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Vol. 121, No. 3, 2000
Issue release date: March 2000
Int Arch Allergy Immunol 2000;121:229–234

Safety of Sublingual-Swallow Immunotherapy in Children and Adults

André C. · Vatrinet C. · Galvain S. · Carat F. · Sicard H.
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Background: Immunotherapy is an established treatment of allergic diseases. The safety of this treatment, particularly when administered without direct medical surveillance, as in the case of the sublingual-swallow route needs to be established. The aim of this paper is to review the safety of the sublingual-swallow immunotherapy as reported in eight double-blind, placebo-controlled trials carried out in France, Italy and Greece. Methods: Six hundred and ninety subjects, 472 adults and 218 children, took part in trials of specific immunotherapy (SIT) for the treatment of rhinoconjunctivitis and/or asthma. Three hundred and forty-seven patients received SIT and 343 patients received placebo. Treatment with specific immunotherapy with allergen extracts or placebo was administered using the sublingual-swallow technique. The allergens administered were grass, ambrosia, parietaria and olive pollens, and mites. The daily dose taken during maintenance therapy ranged from 100 to 300 IR (index of reactivity) and cumulative doses ranged from 4,500 to 104,000 IR. Treatment duration ranged from 4 months to 2 years. Adverse events reported either spontaneously by the patient or on direct questioning by the investigator were analysed. Results: One hundred and forty-five unusual events were reported in the subjects receiving active SIT and 79 in those receiving placebo (p < 0.001). Of these 85 were children aged 15 years or less (50 received active SIT, 35 placebo) and 139 were adults (95 received SIT, 44 placebo). Unusual events involving the buccal cavity (61 SIT, 13 placebo) and the gastro-intestinal tract (47 SIT, 15 placebo) were significantly more frequent in the SIT-treated patients (p < 0.001). Wheezing (9 SIT, 21 placebo) was more frequent in the placebo-treated patients (p < 0.05). There were no differences in the frequency of unusual events between adults and children and in the frequency of events involving other body systems. No event was reported as serious. Two events reported as laryngeal oedema were not considered to be accurate descriptions. Conclusions: No serious adverse event was reported in the studies monitored, confirming the good safety profile of the sublingual-swallow method both in children and adults with rhinitis or moderate asthma.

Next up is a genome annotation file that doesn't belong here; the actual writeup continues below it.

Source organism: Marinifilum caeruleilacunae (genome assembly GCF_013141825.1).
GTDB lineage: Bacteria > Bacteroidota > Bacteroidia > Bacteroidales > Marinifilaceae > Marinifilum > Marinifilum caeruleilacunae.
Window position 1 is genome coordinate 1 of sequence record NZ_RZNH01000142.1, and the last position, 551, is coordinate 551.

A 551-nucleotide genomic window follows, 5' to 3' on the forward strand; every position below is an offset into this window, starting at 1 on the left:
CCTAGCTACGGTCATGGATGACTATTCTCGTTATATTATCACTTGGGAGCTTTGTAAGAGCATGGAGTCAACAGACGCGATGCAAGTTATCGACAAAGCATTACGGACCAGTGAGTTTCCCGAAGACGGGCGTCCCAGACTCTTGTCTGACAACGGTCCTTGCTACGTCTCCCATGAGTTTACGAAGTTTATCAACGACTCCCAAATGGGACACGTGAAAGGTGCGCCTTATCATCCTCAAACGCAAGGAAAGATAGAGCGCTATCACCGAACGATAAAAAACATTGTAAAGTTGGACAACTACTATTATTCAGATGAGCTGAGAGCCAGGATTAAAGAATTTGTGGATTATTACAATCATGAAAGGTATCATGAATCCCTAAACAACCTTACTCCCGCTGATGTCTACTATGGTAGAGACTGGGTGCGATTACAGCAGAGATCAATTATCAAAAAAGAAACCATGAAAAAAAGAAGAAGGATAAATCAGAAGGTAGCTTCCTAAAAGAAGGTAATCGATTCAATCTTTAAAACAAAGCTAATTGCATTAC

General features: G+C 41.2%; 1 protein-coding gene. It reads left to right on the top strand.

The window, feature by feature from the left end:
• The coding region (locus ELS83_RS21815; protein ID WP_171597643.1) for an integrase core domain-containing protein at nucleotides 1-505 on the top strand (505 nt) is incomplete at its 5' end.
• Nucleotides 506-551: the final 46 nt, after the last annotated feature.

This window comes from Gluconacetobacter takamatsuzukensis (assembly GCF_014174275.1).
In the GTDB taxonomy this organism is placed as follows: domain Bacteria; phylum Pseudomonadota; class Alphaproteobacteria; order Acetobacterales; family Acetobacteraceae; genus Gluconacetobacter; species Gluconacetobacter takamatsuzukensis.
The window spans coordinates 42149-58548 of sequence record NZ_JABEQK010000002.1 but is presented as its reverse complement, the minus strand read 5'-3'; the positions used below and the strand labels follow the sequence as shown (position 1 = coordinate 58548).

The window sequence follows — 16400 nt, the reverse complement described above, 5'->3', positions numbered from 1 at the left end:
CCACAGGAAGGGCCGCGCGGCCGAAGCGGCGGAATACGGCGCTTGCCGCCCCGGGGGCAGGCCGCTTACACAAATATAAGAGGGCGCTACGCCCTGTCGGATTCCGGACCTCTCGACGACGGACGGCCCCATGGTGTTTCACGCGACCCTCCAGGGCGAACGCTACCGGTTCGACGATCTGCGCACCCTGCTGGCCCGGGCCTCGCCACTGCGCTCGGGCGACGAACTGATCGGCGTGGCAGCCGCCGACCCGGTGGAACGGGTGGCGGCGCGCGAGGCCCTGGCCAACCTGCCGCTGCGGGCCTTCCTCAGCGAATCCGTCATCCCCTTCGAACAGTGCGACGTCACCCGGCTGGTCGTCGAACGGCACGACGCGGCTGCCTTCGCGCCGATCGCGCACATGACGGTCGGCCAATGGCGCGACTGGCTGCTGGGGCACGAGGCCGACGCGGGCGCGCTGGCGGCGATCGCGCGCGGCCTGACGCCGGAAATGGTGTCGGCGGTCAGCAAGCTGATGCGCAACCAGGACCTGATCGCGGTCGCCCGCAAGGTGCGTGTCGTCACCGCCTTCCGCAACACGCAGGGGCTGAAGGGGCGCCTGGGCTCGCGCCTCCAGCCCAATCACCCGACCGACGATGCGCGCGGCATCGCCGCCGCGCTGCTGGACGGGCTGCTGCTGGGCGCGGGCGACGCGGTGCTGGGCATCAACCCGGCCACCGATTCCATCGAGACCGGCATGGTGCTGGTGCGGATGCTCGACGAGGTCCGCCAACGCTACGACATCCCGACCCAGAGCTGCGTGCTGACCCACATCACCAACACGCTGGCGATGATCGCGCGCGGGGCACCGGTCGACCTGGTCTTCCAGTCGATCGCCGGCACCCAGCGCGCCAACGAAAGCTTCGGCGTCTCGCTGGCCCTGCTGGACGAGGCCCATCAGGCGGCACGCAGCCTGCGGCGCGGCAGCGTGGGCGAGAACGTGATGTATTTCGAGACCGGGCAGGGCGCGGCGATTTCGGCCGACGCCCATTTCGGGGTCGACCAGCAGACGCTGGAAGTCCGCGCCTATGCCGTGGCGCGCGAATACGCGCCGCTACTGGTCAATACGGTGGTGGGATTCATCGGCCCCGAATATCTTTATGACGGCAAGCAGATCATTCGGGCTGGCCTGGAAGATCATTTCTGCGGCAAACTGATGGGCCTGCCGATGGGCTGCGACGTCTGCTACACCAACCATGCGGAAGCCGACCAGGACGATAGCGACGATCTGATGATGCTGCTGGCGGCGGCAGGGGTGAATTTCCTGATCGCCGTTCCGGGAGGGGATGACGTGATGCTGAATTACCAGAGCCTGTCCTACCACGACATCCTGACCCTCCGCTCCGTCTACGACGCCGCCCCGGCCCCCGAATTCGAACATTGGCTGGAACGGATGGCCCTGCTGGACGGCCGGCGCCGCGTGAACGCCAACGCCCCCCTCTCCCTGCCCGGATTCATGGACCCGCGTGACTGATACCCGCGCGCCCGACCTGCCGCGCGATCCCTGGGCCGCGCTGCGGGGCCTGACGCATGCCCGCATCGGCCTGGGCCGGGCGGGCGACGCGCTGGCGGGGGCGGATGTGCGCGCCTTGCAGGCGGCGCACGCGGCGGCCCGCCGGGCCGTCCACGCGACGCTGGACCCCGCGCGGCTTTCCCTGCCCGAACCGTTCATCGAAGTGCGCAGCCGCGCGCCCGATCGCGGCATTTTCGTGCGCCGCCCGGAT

Copyright © 2000 S. Karger AG, Basel

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    External Resources

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